Six years has passed since my graduation from Berkeley's MCB Department. One year was spent learning what it would feel like to earn money. Two years was spent in post-doctoral training. Three years was spent learning about Quality practices in biotechnology.
While on the road, I was talking to the SO's sister who is also a research scientist at UCSF. She's doing cutting edge research, which is something that I thought was going to be my life when I graduated from Berkeley. One of the choices then was to do a post-doctoral fellowship in Alabama or in Chicago. In one of those twist of fates, I decided not to pursue a continuation of my research in cancer biology. Instead, I decided that I needed to get a job and stay in California.
That was also the time when I met the SO. After chasing some women who had massive personality problems, I finally found someone who was actually tall, intelligent and good-looking. Was I going to throw it all away and leave her just when I found her? Was I going to pursue my career? The answer was NO.
Sometimes though, I wonder what I could have done with the competition when it comes to science RO-1 grants. I believe that I could have competed with the best of them. I had written some proposals in my post-doctoral years in which the main criticism was not about the grant but as to the abilities of the laboratory to be able to support the grant. That was a pretty good assessment of my skills. Even now, experiments still come easily. If being a research scientist allowed you to make tons and tons of money, I probably would still try to go at it. But why do that when you can become a millionare by making your own business?
I realize that part of the attraction is the involvement of the ego. I wrote this grant which got me a half a million dollar grant. Part of the attraction is due to the competition against other labs. I proposed these scheme of experiments which show that my idea is correct. God, I am GREAT!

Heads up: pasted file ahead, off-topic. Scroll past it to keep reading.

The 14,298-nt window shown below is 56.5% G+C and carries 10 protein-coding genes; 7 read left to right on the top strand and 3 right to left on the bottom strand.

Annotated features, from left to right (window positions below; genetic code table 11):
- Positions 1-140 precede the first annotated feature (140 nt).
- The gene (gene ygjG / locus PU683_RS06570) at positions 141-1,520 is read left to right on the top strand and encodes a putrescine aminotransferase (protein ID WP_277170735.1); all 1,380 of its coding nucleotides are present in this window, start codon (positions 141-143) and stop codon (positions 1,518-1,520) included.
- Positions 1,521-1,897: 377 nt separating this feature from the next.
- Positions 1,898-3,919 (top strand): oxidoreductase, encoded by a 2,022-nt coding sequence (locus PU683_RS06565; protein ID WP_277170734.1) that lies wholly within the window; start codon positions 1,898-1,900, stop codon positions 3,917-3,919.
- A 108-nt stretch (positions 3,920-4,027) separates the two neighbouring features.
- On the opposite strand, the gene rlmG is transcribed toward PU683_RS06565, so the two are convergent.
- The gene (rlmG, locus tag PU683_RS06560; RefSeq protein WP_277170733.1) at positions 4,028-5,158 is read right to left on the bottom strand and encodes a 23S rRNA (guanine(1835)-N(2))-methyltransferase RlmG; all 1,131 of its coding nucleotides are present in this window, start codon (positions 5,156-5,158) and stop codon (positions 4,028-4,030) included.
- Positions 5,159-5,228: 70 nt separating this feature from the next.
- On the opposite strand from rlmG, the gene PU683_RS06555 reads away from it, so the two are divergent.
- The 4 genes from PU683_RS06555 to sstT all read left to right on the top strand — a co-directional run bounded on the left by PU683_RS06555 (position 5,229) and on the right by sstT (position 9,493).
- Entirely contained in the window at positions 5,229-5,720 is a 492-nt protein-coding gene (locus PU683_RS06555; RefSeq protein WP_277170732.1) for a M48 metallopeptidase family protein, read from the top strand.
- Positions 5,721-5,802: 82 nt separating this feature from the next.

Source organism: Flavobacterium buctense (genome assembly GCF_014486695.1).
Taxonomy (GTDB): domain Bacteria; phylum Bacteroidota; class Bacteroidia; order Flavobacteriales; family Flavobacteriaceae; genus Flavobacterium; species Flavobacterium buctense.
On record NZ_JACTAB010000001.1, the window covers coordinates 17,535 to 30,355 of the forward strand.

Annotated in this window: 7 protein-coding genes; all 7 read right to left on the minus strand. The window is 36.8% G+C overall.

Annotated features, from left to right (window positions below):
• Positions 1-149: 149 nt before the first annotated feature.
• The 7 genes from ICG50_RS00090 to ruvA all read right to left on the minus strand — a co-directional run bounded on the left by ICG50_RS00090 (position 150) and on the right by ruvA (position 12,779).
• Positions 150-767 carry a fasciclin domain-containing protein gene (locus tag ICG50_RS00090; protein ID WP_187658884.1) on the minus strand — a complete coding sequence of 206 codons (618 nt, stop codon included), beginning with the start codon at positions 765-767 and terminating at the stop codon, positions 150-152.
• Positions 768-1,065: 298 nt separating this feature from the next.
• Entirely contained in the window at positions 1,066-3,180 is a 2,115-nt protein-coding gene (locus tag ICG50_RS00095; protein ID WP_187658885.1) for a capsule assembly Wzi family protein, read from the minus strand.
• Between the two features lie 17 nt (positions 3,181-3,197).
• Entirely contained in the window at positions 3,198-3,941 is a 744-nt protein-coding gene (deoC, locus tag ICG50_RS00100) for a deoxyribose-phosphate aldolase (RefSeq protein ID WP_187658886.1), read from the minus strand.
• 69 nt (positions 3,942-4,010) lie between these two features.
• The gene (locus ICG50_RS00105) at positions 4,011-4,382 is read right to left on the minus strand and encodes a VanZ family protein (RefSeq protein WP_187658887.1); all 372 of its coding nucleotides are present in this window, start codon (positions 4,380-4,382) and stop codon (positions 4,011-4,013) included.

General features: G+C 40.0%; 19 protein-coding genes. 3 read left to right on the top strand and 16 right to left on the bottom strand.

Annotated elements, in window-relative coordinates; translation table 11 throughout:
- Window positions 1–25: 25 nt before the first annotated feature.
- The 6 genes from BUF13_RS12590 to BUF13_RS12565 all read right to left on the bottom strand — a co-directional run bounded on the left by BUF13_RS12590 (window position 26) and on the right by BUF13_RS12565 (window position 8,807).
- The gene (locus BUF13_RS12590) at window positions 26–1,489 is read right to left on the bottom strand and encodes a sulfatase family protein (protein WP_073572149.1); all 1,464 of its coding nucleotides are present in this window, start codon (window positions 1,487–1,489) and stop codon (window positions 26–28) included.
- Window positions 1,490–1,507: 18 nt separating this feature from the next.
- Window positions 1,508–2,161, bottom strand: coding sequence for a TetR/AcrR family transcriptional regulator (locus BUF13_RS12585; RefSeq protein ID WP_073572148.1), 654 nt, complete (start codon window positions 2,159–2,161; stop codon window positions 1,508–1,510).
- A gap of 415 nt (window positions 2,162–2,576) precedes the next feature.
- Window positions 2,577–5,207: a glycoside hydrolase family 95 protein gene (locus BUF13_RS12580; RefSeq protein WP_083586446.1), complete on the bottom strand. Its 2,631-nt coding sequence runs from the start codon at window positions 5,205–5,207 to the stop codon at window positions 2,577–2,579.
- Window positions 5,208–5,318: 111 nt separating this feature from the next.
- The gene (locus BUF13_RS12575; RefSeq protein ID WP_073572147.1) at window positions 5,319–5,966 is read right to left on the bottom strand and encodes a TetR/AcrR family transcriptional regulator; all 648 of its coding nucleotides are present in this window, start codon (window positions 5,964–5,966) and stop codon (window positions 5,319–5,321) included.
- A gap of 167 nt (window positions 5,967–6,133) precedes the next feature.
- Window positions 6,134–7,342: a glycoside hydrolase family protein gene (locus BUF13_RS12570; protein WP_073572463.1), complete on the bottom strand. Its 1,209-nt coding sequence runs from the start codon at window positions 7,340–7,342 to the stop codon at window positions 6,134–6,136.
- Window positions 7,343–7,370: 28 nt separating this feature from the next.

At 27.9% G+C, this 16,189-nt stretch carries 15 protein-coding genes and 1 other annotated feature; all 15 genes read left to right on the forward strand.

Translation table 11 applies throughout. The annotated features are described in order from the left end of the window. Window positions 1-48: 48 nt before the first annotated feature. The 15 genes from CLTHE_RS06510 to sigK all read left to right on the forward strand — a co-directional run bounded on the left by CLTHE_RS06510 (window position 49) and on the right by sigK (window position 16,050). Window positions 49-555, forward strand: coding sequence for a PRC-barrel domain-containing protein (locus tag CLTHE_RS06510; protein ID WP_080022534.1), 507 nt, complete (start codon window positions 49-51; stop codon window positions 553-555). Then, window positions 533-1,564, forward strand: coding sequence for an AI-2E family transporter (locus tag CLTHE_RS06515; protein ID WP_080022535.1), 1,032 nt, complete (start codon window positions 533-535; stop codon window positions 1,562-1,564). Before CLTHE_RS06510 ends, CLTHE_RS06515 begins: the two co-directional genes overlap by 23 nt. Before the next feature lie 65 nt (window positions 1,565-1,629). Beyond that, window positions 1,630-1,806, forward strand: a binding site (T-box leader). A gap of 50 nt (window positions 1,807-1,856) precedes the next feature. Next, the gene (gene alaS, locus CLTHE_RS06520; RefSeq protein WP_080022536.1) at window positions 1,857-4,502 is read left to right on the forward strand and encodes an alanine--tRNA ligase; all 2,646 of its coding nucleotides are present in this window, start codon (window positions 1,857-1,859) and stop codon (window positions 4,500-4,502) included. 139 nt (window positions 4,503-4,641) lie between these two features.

But then, part of the things that I have forgotten are the fears when it is grant time and you are on pins and needles because you are not sure that you got the grant. I remember interviewing for a post-doc in a lab where everyone was so arrogant because they had grants. The questions were pretty mean and nasty during my interview talk. I got "killed" because I was very open about my assessments of my project.
But what I remember also was that a graduate student was proposing a project and she was going to use PCR to detect mutations. Specifically, she was going to use primers to determine the presence or absence of mutations. I was aghast as to the lack of knowledge with respect to the possibility of a successful project. I knew immediately that that project was dead and with it the lab.
Later on, as a post-doc in another lab, I met one of the students who was in that lab. He told me that the lab failed to obtain a RO-1 grant the next year. I knew already that a non-renewal is inevitable if a post-doc and a grad student could get to a point where they could propose an inappropriate technology to detect mutations in genes. As a result of that loss of grant, that lab laid-off two technicians and lost all of the post-docs they had. This is what you face as a principal investigator.
Sometimes, I wish I were a professor at a major university. I like the prestige. But then again, for the shit you have to suffer through, it is really worth it? Is it really worth it to kowtow and amuse people who couldn't get grants themselves? Wouldn't it just be better to just make money, take care of the family and write books of poetry, and sell photographs?